Magnolia Tank Farm property owner asks to pull hearing off Huntington Beach City Council agenda

Aerial view of Magnolia Tank Farm
Property owner Shopoff Realty Investments requested that a public hearing on entitlements for a Magnolia Tank Farm redevelopment project be pulled from the agenda for Monday’s Huntington Beach City Council meeting, citing “the community’s ongoing concerns.”
(File Photo)

Huntington Beach City Hall’s council chamber figures to be noticeably quieter at Monday night’s City Council meeting after the owner of the Magnolia Tank Farm property requested that a public hearing on entitlements for a planned residential and commercial redevelopment be pulled from the agenda.

The Planning Commission voted 5-2 on Oct. 24 to verify the project’s environmental impact report and approved a general plan amendment and zoning change for the 29-acre site at 21845 Magnolia St., which once served as an oil storage and pumping facility.

In a letter to the council Wednesday, Shopoff Realty Investments asked that the item be pulled to “continue to address and be responsive to the community’s ongoing concerns.”

“In addition to the ongoing environmental concerns of our residential neighbors regarding the Ascon property, we continue to hear that the proposed residential density is also of concern,” Shopoff Vice President of Development James O’Malley said in the letter.

The Ascon property is a former landfill near the tank farm site that is undergoing cleanup.

Shopoff hopes to develop the tank farm property with up to 250 for-sale residential units and a 230,000-square-foot “eco-lodge,” along with public parking and retail and dining facilities. However, no specific development proposal is currently before the city — just the zoning provisions that would allow such a project.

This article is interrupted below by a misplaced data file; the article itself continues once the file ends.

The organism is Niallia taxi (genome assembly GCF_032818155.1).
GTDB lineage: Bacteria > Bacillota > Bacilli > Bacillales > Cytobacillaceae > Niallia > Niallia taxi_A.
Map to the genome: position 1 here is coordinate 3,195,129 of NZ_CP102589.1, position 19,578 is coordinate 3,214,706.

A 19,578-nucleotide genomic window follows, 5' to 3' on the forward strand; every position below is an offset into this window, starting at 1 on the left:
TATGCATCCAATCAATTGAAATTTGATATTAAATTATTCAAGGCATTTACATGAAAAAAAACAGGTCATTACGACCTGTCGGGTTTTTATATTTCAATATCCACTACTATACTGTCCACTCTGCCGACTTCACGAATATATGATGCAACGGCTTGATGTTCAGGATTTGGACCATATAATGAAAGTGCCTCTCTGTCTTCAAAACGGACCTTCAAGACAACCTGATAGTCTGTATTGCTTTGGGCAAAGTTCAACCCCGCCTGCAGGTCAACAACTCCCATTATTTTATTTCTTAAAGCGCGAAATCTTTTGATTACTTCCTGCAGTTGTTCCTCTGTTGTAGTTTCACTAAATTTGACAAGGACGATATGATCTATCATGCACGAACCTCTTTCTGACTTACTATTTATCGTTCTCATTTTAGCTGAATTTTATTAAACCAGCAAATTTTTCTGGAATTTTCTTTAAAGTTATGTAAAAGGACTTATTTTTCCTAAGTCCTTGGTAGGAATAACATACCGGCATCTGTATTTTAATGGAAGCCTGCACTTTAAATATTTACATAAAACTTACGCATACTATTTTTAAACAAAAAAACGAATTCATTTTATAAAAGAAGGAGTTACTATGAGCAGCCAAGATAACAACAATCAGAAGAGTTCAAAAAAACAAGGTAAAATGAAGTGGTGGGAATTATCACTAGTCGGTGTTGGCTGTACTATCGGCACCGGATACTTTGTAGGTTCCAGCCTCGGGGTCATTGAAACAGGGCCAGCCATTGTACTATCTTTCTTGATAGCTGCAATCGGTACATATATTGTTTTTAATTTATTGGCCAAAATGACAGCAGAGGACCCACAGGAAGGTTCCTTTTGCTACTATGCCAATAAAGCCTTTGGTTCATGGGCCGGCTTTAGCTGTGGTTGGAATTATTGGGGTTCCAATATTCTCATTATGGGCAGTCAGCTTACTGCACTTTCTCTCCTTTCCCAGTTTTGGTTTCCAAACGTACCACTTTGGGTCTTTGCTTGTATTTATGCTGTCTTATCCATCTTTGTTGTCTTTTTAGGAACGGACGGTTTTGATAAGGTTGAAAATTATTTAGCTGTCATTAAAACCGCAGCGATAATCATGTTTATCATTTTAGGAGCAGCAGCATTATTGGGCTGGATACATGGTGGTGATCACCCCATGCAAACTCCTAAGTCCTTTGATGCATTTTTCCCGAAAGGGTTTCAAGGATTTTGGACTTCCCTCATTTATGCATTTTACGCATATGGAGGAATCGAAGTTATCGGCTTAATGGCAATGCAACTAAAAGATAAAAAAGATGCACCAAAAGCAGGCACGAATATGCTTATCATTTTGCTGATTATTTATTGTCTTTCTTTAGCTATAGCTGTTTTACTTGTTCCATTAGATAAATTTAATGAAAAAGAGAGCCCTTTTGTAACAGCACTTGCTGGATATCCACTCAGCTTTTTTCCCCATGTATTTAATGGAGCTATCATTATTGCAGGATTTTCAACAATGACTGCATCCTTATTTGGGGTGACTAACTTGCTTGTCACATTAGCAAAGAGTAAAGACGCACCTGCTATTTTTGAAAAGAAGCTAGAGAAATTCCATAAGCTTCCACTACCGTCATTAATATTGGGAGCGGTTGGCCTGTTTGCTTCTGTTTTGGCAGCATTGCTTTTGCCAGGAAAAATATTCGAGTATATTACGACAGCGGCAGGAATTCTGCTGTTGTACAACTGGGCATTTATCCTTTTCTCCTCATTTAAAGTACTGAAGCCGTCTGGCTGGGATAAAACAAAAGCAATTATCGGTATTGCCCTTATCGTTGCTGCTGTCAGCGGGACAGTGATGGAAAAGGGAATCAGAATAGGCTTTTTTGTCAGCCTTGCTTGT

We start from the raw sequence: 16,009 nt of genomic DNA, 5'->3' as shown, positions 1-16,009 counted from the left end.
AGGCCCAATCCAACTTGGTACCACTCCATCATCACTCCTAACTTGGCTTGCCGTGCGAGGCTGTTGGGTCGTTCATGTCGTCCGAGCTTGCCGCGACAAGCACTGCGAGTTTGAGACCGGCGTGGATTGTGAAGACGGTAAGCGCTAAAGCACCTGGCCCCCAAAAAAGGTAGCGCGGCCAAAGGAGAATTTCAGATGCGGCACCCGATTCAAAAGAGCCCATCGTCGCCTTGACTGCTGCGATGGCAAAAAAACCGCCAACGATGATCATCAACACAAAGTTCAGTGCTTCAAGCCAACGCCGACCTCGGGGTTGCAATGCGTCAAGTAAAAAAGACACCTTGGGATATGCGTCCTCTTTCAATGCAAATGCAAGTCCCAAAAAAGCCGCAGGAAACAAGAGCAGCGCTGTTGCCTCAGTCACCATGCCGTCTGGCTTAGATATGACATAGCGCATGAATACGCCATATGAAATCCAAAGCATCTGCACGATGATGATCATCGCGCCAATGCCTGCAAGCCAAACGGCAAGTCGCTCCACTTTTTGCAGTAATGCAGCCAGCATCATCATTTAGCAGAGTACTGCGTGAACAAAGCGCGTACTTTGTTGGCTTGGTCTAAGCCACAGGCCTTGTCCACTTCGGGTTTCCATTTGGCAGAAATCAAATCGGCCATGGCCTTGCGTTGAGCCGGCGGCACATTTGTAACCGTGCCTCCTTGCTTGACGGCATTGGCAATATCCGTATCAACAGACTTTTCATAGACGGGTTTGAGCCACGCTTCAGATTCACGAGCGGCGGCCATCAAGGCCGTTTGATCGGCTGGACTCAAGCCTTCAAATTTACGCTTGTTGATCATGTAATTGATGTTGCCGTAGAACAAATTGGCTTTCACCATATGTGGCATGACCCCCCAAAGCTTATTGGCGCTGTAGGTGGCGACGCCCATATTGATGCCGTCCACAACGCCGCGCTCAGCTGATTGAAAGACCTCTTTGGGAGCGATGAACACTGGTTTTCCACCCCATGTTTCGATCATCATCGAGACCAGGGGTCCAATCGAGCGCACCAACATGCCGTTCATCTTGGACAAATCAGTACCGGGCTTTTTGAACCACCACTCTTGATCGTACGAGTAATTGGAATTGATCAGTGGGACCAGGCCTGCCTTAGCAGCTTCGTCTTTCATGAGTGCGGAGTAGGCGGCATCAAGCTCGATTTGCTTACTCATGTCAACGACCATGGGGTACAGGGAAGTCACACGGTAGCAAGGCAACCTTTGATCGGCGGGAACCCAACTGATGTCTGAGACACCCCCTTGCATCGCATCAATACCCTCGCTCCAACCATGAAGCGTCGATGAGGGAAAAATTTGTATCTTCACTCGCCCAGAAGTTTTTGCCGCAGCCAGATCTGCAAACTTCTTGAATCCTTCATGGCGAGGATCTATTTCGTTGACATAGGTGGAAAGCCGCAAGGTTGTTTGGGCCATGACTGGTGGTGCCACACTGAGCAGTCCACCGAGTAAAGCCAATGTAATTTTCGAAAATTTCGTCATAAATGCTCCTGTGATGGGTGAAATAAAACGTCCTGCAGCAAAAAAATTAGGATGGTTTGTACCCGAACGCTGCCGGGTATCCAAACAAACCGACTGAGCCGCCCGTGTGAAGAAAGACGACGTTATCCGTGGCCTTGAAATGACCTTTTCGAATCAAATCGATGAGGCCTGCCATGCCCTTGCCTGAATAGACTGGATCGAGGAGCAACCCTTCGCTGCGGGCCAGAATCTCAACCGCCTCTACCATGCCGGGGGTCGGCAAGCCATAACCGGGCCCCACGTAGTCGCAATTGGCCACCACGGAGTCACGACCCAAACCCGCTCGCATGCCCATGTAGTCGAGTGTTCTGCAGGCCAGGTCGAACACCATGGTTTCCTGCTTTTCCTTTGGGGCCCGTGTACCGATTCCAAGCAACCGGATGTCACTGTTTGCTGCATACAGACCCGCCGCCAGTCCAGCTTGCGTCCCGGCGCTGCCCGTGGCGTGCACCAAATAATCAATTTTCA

“From the beginning, our goal has been to develop a visionary land-use plan for the property that carefully addresses the property’s interface with each of those neighboring land uses and provide citywide benefits,” O’Malley said.

Many community members have protested the project online and at City Hall, voicing worries that its construction could dislodge substances that would expose residents of southeast Huntington Beach to hazardous chemicals and pollutants. Some argued that the development shouldn’t be considered until the nearby Ascon cleanup is complete.

Supporters of the project said the city needs more housing.

City staff has recommended that the council continue the public hearing to a date determined by Shopoff.

Bluff Top Park project

The City Council also will consider the final design of blufftop improvements slated to roll out in the first part of next year.

In June, the state budget earmarked $1.7 million to restore the 2-mile stretch of multi-use trail at Bluff Top Park on Pacific Coast Highway.

“It’s going to be a big change in terms of what people see,” Huntington Beach City Manager Oliver Chi said of the project, which will include widening the popular path, new landscaping and changing the rail that stretches along the blufftop.

The Design Review Board recommended a wood lodge pole guardrail design.

Monday’s council meeting begins at 6 p.m. at City Hall, 2000 Main St.

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